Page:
Gawron – Comus frugilegus
Gawron, just like other corvids, makes short movements in unfavorable seasons of the year. In autumn and winter, the herds of rooks spread throughout the European continent, while during the nesting period they completely leave the south-western regions. Unlike crows, which nest scattered, the rooks flock to colonies of the dozen, and even hundreds of individuals. They choose tall trees to build their nests. It is not uncommon to find trees, with many nests separated by 1 m. Since February, after winter troubles, the rooks return to their nests and start repairing them. In early April, the female lays 5 do 6 eggs that resemble black crow eggs. The young hatch after 17 days of incubation, and both parents feed them for about 30 days. Young rooks are very noisy. Unlike small crows or magpies, they scream incessantly from the first day of their lives.
Like all colonial birds, rooks they keep each other safe by attacking collectively and therefore the young do not have to be quiet and feel safe. Birds nesting in isolation do not have this ability to defend themselves. For this reason, their young are silent, so as not to draw attention to yourself.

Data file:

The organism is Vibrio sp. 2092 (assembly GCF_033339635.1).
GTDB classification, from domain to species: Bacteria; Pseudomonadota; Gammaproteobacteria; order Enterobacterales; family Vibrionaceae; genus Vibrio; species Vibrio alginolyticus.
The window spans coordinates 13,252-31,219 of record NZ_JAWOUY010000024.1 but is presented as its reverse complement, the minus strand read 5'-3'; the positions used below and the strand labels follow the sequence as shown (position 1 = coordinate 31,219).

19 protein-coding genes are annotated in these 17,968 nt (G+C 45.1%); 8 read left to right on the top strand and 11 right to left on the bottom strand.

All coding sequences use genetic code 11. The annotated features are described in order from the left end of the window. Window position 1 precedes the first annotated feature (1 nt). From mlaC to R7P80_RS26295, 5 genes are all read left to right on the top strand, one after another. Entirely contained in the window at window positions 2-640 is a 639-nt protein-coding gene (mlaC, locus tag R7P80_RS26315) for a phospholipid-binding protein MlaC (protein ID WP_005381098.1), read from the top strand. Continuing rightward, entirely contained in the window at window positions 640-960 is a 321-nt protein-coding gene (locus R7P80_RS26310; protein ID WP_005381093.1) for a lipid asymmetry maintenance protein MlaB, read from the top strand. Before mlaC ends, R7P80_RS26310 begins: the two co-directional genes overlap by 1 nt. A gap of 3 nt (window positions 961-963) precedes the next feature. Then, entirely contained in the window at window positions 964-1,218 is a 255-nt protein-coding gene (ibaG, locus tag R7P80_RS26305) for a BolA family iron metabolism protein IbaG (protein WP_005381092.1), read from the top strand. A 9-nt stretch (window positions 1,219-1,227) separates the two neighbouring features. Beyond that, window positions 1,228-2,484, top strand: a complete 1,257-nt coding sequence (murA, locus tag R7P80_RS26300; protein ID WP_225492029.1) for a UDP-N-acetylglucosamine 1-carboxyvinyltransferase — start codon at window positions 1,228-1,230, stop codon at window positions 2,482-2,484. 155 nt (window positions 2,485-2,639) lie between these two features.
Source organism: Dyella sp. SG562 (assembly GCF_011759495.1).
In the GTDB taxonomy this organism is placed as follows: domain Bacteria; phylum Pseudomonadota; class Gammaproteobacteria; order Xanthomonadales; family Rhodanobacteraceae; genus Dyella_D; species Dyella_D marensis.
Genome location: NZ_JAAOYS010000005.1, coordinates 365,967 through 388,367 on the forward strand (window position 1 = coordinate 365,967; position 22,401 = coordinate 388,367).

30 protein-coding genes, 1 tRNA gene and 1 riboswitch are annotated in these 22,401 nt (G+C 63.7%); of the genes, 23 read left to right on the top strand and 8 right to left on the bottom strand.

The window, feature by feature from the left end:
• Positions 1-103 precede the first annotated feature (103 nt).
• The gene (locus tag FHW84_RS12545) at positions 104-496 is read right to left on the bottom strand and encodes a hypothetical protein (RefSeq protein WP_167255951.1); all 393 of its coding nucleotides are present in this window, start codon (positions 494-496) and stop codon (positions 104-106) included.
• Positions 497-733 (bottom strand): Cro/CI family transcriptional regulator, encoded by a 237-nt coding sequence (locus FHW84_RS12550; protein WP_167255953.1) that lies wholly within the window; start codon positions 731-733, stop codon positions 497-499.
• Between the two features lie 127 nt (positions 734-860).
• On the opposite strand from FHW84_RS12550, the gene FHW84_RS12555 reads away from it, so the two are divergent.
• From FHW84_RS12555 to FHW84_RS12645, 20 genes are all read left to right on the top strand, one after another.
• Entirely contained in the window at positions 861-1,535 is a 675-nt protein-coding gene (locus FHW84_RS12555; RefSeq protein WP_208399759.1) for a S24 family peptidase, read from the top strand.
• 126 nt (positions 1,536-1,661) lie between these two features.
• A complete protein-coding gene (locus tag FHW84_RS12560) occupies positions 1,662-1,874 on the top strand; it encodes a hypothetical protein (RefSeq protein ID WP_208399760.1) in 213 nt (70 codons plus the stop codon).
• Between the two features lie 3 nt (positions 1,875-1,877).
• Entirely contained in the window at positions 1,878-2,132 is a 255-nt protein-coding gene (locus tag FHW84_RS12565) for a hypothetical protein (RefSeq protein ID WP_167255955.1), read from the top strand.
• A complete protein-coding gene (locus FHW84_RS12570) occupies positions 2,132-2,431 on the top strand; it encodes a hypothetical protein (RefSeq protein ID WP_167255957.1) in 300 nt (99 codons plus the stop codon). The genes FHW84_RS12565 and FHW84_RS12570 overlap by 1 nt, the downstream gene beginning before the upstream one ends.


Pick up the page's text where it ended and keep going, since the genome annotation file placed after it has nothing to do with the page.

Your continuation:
Gawron (1) having black plumage with a bluish sheen, it is often confused with a carotid, whose black plumage glows metallic green or purple. The rook's beak is not as strong as the rook's beak, it is thinner and softer. Just like other prey, the rook has feather harem pants, covering the shin. Old rooks can be identified infallibly by some interesting detail, namely, after a patch of greyish scaly skin at the base of the beak, visible even in flight. Czarnowron, on the other hand, has a spiky whiskers at the base of its beak (4). Young, annuals, the rooks do not have such baldness yet (2, 3); they can only be recognized by the shape of their beak and their hawks. Rooks leave the fields during the sowing season. They are considered pests, which are hunted. Pest